What is your name?
What country were you born in?
What job did you have in your home country?
University/ College lecturer in Public Relations, Media Studies and Communication Science
How long have you been living in your new country for?
Three amazing years Alhamdulillah!
Did you immigrate alone or with your family and kids?
It’s not possible to immigrate to the UAE in the true sense of the word. It’s only very recently that a new law was passed whereby residents who have been here for a very long time and who meet certain additional requirements, have been granted citizenship. This is incredibly rare though. Instead, for the rest of us who move here, you have what is called residency. Residency is given once you have received, and accepted, an employment offer from a UAE-based company. There are then certain additional criteria to be met to be able to sponsor residency for your spouse, children or other dependents.
In our case, my husband was offered employment by a company based in Abu Dhabi, capital of the UAE and the largest of the 7 Emirates. Once he accepted, he moved over first and started work here. For the next four months he set up a life for us here: securing accommodation, checking out schools, buying a car and so forth. During these four months he commuted back and forth between the UAE and SA to spend time with us and for us to jointly complete all the admin of relocation. I also made one trip to the UAE, on my own, to view accommodation, furnish the apartment we secured and to check out schools. This worked incredibly well for us, as it meant that by the time we made the final move, with kids and all, we arrived to a fully set-up home Alhamdulillah and the ease of my husband being very familiar with where to go and what to do. It was especially important to us that our children, aged 12, 10 and 6 at the time, arrived to a new home with all the comforts and many familiar and loved objects that my husband had continuously brought along during those months of commuting. Furthermore, when we first arrived, we spent a few days just relaxing in a hotel and taking a little holiday of sorts. It helped to relax all of us. After that, then only did we head to our new home. All of these steps ensured a smooth and happy transition for our kids Alhamdulilah. They were very excited and already feeling settled in their new home.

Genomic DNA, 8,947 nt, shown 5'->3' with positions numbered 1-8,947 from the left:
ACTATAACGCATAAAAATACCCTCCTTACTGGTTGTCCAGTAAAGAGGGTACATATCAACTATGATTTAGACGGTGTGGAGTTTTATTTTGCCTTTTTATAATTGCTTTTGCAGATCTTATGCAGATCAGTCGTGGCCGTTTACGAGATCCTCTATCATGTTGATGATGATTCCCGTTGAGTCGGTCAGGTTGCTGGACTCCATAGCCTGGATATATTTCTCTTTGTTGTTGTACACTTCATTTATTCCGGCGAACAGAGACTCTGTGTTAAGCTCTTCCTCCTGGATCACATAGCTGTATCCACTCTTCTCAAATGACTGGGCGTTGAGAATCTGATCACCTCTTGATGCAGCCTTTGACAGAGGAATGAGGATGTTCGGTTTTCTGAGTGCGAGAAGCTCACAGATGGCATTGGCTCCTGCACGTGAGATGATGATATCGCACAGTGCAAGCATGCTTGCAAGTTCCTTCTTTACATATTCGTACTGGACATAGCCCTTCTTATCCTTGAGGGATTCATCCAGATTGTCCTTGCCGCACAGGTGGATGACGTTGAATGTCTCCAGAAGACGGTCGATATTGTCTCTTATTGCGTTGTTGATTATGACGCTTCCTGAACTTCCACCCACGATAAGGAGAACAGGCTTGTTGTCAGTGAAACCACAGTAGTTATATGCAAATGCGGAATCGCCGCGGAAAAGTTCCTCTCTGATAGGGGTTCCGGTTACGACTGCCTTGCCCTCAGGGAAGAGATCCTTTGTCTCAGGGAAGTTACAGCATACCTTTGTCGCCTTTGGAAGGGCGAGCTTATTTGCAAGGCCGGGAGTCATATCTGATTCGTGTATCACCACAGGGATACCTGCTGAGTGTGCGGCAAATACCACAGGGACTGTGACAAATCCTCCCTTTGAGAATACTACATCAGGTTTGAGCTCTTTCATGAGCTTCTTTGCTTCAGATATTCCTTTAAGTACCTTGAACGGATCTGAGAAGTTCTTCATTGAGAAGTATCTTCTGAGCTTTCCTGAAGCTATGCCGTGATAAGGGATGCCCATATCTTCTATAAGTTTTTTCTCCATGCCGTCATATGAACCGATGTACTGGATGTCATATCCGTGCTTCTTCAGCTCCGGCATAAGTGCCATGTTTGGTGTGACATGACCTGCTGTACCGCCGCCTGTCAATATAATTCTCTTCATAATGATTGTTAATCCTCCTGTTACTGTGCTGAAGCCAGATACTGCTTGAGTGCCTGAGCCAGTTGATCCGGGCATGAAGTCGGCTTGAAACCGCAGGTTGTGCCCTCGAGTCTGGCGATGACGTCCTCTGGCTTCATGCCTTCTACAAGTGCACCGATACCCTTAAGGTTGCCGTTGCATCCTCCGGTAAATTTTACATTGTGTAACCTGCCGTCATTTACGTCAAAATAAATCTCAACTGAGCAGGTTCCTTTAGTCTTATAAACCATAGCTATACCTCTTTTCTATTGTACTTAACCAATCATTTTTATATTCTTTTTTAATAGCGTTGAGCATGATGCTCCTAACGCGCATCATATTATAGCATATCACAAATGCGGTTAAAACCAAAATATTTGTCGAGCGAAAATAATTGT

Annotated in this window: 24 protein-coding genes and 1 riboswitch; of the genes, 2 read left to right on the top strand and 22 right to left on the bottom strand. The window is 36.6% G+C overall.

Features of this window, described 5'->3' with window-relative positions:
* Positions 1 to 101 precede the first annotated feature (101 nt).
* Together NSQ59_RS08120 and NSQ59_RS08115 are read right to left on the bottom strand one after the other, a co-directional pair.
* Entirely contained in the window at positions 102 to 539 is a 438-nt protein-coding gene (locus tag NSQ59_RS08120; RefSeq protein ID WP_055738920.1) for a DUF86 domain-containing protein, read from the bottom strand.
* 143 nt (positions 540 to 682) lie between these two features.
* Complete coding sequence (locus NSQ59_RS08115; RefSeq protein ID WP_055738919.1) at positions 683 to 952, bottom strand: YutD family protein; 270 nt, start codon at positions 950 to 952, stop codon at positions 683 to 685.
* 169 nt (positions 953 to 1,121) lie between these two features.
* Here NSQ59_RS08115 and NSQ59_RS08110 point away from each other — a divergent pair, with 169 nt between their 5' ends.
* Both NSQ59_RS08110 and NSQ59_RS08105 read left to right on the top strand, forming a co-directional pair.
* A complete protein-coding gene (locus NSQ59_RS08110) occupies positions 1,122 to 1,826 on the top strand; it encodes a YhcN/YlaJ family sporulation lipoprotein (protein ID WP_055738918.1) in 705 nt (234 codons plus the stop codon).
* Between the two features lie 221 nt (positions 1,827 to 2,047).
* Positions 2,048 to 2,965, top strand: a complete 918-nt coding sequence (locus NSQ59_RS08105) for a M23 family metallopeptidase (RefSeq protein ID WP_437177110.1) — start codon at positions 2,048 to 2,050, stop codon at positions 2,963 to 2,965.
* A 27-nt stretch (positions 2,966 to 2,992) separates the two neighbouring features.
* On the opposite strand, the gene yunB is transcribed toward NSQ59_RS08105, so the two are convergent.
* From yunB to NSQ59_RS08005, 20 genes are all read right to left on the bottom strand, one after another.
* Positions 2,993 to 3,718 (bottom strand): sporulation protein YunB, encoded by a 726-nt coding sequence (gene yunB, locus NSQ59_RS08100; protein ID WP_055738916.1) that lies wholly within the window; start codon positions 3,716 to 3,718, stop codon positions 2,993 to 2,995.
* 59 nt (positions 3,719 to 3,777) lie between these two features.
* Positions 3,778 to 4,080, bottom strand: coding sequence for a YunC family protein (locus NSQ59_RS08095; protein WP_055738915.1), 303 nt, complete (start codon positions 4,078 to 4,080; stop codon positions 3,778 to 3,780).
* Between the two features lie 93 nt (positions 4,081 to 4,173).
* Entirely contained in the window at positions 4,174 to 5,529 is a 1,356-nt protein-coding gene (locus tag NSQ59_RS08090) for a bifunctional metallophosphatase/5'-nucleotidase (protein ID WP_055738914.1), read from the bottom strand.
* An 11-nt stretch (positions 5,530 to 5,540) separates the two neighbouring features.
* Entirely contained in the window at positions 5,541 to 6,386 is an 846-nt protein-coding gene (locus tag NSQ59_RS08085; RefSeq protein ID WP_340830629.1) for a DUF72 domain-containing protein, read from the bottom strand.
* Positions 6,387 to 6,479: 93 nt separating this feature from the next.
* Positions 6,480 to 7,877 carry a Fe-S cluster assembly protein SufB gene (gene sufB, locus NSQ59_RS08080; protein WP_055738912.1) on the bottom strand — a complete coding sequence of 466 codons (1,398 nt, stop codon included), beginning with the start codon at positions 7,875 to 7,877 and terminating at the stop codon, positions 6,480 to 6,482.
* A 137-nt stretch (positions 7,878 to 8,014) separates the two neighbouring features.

How are the schools in the new country?
Like any country, there are a variety of different types of schools available. One major point is that school here is in an incredibly enriching experience because your child is exposed to such a variety of cultures and people. All schools, however, have top-class infrastructure and facilities, whether private or public. Similarly, all schools here are expensive, schooling will be one of your biggest expenses living here. Fortunately, many employment offers include subsidies for schooling, housing or both. Do remember though that this is not the norm though. Schools here are mainly based on the British, American, and Indian curriculums, or hybrids of these. It is up to you the individual to choose based on your needs as a family and as per your budget. These curriculums have both similarities and differences to the South African school system, including other small things such as a Sunday to Thursday school week and a September to July school year.